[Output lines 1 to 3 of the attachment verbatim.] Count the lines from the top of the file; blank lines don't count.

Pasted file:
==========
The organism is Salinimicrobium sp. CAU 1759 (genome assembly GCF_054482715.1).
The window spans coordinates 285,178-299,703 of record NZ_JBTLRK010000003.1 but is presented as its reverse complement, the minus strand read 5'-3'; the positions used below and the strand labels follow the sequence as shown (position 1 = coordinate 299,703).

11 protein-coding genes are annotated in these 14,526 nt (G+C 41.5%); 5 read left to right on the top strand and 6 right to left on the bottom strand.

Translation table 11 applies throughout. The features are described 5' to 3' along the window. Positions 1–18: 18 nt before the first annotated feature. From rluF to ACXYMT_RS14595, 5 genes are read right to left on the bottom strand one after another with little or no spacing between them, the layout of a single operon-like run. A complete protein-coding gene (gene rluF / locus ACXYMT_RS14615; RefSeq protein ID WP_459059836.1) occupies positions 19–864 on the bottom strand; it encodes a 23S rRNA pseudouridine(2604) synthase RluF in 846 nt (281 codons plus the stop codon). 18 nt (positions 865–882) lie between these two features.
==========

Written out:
The organism is Salinimicrobium sp. CAU 1759 (genome assembly GCF_054482715.1).
The window spans coordinates 285,178-299,703 of record NZ_JBTLRK010000003.1 but is presented as its reverse complement, the minus strand read 5'-3'; the positions used below and the strand labels follow the sequence as shown (position 1 = coordinate 299,703).

11 protein-coding genes are annotated in these 14,526 nt (G+C 41.5%); 5 read left to right on the top strand and 6 right to left on the bottom strand.